So we can just abbreviate sodium ion as bracket neon. If you take a look down here, chlorine in its neutral state would have 17. Electrons 2 2, 6 and 5 adds up to 17. What we can do is we can use bracket neon to represent the first 10 electrons and. Then continue on from there, 3s2 3p5. So remember, this is 10 there's, 12, there's, 17, that's.

How many we want when chlorine turns into chloride ion it gains an electron? So it no longer has 17 electrons. Now it has 18 electrons. And that new electron is this 3p6 electron right here.

So take a look chloride ion would now have 2 2, 6, 2 and 6. That adds up to 18 electrons. So I want you to take a minute. And I want you to predict the abbreviated noble gas configuration for chloride ion that's, right chloride. Ion would have the abbreviated configuration bracket argon because remember argon is the noble gas that has 18 electrons.

So in general, I want us to summarize what happens when an atom turns into an ion when an atom turns into an ion, the ion will look like a close, is it alkali metal? Alkaline earth metal, halogen or noble gas, pause and make a prediction about what that is that's right? The answer is noble gas. Okay. So when an atom turns into an ion, it will look like a close noble gas.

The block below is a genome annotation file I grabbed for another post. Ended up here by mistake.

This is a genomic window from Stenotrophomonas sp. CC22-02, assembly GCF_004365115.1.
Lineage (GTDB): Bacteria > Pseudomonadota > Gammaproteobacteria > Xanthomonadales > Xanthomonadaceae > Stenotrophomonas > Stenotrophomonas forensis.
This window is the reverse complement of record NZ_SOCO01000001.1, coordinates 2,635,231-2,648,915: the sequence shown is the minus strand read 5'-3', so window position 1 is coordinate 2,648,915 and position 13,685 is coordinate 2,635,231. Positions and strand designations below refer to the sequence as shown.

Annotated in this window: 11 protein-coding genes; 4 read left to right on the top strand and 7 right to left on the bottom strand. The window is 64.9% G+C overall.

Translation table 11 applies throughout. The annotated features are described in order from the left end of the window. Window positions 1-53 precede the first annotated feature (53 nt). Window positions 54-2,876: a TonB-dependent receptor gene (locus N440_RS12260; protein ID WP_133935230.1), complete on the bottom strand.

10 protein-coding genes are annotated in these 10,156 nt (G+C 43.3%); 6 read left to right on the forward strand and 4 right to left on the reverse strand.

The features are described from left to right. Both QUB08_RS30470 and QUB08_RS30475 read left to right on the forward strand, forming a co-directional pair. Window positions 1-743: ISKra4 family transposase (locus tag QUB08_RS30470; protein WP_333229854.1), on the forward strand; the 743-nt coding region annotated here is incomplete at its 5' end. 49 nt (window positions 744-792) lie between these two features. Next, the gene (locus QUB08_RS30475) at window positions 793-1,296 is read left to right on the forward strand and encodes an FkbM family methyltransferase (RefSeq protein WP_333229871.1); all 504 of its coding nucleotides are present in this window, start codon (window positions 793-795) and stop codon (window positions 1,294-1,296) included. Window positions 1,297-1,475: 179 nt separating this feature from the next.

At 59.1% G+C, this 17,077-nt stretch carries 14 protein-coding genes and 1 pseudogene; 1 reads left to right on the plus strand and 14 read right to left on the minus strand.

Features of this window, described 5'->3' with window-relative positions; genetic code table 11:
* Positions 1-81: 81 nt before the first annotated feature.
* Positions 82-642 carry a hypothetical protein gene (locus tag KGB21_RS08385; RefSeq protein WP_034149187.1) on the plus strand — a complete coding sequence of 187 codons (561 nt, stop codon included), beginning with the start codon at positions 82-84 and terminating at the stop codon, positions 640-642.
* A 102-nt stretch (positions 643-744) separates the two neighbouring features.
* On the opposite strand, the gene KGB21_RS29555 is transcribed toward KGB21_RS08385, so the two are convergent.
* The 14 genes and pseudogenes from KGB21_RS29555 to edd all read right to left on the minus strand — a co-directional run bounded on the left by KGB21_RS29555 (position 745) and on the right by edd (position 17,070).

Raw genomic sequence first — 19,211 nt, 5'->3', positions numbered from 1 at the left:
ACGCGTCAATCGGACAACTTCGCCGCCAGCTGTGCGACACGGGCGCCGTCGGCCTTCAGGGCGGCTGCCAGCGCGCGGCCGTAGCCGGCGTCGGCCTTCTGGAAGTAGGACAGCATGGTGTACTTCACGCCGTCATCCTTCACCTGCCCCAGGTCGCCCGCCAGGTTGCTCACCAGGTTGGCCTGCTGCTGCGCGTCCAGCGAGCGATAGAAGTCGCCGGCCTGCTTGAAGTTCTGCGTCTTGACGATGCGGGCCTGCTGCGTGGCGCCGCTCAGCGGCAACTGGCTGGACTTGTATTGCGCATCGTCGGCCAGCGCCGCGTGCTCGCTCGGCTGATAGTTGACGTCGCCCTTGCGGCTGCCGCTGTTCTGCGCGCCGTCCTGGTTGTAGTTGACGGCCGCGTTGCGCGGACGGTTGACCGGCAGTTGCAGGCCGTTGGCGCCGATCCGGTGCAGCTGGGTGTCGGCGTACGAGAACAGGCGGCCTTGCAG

Now, what I mean. By look like is that it has the same configuration as a closed noble gas here or here. But it does not have the same number of protons as a closed noble gas all right. So let's review, real quick. On the left-hand side, I've got the objectives and on the right-hand side, I've got some examples. So we took a look at how to write things like electron configurations for magnesium.

For example, since magnesium in its neutral state has 12 electrons its complete electron configuration would be 1s2, 2s2, 2p6, 3s2. Because of the sum of the exponents adds up to 12. Its abbreviated noble gas electron configuration would look like this. We can use bracket neon to mean. The first 10 electrons ending in 2p6, until we can say that it's bracket neon, 3s2. We also took a look at the structure and organization of the periodic table. In particular, we said that these are this is called the s block.

Right here. It's got two columns. This is the p block right here. It's got six columns.

D block has 10 columns and f block has 14. Columns and that relates to the maximum number of electrons that can be held in each sublevel. We also took a look at what happens when an atom turns into an ion. And we said, it will look like a closed noble gas here.

We've got an example down here. When neutral magnesium loses these two electrons to turn into magnesium ion it now has the same electron configuration as neon. So we can say bracket neon is the new electron configuration. All right. Thanks. A lot.

Guys have a great day.